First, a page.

Facing Title / Salary Change

If offered a job title and salary change (lower) and not accepted, is it considered a layoff. Current position being reevaluated. No performance issues exist.

1 answer  |  asked Jan 14, 2003 3:32 PM [EST]  |  applies to New York

Answers (1)

David M. Lira
What's in a name?

The law makes no distinction between terms like "reduction-in-force," "firing," "layoff" and "termination." They are all the same thing, although to some degree the terms might describe the genesis and motivation for the act. But, employers have been know to lie, for example, releasing an employee from a job saying it was a reduction in force required by economic needs while really being motivated by something like age or race discrimination.

In particular situations, the law is concerned with the motivation behind the termination of an employee. One example was already given, where the employer claims the termination was a RIF while an employee says it was discrimination. If a lawsuit follows, it would be up to the court to sort out the real motivation.

For another example, with unemployment compensation, the Unemployment Compensation Board initially just wants to know that the employer terminated you. The employer could prevent you from getting unemployment by claiming you were fired "for cause." In this context, "cause" means the employee did something wrong. The employee may disagree, and ask for a hearing on the issue. At the hearing, the hearing officer is interested in figuring out the real motivation for the termination. Was it really that the employee did something wrong? Or was it some other reason?

There is another way for me to look at your query. I could look at it as the employee with being faced with the choice of taking a demotion or being fired. The possible questions from this are: Are there any consequences to the employer? Are there consequences to the employee?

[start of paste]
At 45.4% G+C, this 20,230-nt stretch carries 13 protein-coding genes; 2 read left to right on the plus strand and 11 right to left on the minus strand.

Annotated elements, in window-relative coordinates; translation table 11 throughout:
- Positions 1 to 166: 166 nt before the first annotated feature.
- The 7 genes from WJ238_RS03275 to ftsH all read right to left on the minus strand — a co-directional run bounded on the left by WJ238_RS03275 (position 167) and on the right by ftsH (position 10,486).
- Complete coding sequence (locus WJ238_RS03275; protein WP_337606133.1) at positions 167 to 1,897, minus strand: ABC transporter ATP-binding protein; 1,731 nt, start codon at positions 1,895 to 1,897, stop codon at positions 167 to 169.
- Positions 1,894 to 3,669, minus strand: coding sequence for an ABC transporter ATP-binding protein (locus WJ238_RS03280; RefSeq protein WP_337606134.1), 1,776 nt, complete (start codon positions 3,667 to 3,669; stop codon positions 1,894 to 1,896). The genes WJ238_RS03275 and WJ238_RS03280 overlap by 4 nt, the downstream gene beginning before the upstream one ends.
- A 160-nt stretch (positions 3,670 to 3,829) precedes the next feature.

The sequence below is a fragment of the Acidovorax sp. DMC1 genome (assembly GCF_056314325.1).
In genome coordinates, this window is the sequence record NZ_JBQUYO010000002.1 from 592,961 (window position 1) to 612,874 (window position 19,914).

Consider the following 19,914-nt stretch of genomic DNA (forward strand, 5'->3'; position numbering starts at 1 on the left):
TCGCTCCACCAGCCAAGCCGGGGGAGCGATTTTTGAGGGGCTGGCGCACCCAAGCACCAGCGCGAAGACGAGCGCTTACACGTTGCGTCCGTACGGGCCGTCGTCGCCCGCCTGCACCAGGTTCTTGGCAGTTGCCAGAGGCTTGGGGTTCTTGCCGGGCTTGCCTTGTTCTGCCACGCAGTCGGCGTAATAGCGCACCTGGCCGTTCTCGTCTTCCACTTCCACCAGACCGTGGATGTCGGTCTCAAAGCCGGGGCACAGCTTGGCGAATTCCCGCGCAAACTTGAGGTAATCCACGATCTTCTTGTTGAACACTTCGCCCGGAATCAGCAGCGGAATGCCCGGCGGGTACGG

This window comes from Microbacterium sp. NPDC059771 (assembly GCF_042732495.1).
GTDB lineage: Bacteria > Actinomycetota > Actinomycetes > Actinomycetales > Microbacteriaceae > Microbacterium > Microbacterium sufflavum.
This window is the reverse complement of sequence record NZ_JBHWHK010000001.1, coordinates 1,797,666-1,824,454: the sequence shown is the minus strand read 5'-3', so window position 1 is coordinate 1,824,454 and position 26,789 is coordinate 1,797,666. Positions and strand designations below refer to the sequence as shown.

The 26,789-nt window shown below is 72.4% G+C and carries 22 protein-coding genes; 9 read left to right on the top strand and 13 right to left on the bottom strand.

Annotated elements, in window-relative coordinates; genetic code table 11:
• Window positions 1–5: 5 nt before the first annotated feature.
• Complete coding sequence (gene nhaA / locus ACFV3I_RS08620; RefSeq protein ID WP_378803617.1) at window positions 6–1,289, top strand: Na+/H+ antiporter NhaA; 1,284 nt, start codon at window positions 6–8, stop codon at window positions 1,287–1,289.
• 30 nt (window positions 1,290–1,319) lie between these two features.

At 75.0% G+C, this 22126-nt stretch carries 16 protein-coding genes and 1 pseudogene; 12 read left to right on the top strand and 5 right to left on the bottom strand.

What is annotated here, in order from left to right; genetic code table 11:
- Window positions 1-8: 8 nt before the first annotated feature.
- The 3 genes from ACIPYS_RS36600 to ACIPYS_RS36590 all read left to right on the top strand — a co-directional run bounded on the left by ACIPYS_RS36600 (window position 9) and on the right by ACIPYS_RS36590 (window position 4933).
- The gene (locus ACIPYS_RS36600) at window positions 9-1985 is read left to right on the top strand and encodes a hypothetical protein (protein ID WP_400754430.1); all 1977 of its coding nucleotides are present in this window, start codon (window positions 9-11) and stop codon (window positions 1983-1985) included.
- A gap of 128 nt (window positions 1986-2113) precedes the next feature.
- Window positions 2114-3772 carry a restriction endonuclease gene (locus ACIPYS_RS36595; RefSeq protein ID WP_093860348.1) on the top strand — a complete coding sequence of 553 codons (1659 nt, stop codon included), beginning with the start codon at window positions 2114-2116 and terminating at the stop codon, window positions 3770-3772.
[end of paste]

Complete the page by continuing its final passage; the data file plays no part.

As to the employer, because of the employment at will doctrine, the employer is free to change any term or condition of employment at any time for any reason, even for a false reason or no reason, unless the reason (or motivation) is one prohibited by law. So, if the employer wants to lower your pay, and change your job, the employer is free to do so.

If you reject the demotion, because the employer may terminate you for any reason or no reason at all, the employer is free to let you go.

I am no expert on unemployment compensation, but based on some of the stuff that has come my way over the years, my impression is that at one time, when an employee was given the choice of demotion or termination, the employee would be able to get unemployment compensation. In other words, there seemed to be no consequence to the employee.

I am not so sure that is the case anymore. I have seen employer argue that because the employee had the opportunity to work in the demoted position and rejected it, the employee failed to fullfill the obligation imposed under the umeployment compensation law that the employee accept whatever gainful employment that presented itself. I have this sense that employers have had some success with this arguemtn, but I don't know how much.

posted by David M. Lira  |  Jan 15, 2003 08:52 AM [EST]

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